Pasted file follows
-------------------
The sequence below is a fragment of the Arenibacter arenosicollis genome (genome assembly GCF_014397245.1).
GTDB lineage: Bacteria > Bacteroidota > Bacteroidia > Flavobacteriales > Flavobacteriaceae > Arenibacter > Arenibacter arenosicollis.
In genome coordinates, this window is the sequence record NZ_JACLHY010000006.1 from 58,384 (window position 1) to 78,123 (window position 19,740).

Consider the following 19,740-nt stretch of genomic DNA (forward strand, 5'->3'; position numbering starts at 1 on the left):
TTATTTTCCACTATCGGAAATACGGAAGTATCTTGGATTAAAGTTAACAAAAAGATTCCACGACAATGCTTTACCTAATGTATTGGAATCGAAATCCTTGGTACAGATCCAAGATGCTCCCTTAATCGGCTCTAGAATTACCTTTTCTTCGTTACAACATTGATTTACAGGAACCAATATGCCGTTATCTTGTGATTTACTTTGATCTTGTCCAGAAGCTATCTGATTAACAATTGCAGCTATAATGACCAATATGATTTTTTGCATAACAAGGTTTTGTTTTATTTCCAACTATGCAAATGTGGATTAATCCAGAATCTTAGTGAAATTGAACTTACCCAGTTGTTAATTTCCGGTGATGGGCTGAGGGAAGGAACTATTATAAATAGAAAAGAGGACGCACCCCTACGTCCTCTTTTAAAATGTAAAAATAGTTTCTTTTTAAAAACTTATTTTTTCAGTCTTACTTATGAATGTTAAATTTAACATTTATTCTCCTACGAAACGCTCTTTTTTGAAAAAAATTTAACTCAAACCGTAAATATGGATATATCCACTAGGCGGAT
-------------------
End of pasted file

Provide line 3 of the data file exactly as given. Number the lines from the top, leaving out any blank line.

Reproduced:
In genome coordinates, this window is the sequence record NZ_JACLHY010000006.1 from 58,384 (window position 1) to 78,123 (window position 19,740).